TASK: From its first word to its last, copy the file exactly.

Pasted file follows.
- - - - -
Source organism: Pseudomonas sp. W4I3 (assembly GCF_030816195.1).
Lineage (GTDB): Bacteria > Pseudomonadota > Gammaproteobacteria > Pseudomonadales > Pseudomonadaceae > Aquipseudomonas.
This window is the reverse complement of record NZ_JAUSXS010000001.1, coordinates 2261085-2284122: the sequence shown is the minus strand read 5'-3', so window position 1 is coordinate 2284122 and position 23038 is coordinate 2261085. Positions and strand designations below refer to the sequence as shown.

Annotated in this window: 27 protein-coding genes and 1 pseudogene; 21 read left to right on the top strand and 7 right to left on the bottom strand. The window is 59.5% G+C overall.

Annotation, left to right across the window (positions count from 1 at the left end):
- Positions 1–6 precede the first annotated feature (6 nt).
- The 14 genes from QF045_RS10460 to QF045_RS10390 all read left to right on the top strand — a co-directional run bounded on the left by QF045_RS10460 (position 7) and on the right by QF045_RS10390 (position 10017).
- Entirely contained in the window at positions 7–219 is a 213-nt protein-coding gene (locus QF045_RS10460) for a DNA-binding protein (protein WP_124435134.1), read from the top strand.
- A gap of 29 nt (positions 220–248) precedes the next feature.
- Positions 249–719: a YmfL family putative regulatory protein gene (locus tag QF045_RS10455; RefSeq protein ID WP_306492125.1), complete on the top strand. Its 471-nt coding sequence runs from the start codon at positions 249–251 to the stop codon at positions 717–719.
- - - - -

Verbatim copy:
Source organism: Pseudomonas sp. W4I3 (assembly GCF_030816195.1).
Lineage (GTDB): Bacteria > Pseudomonadota > Gammaproteobacteria > Pseudomonadales > Pseudomonadaceae > Aquipseudomonas.
This window is the reverse complement of record NZ_JAUSXS010000001.1, coordinates 2261085-2284122: the sequence shown is the minus strand read 5'-3', so window position 1 is coordinate 2284122 and position 23038 is coordinate 2261085. Positions and strand designations below refer to the sequence as shown.

Annotated in this window: 27 protein-coding genes and 1 pseudogene; 21 read left to right on the top strand and 7 right to left on the bottom strand. The window is 59.5% G+C overall.

Annotation, left to right across the window (positions count from 1 at the left end):
- Positions 1–6 precede the first annotated feature (6 nt).
- The 14 genes from QF045_RS10460 to QF045_RS10390 all read left to right on the top strand — a co-directional run bounded on the left by QF045_RS10460 (position 7) and on the right by QF045_RS10390 (position 10017).
- Entirely contained in the window at positions 7–219 is a 213-nt protein-coding gene (locus QF045_RS10460) for a DNA-binding protein (protein WP_124435134.1), read from the top strand.
- A gap of 29 nt (positions 220–248) precedes the next feature.
- Positions 249–719: a YmfL family putative regulatory protein gene (locus tag QF045_RS10455; RefSeq protein ID WP_306492125.1), complete on the top strand. Its 471-nt coding sequence runs from the start codon at positions 249–251 to the stop codon at positions 717–719.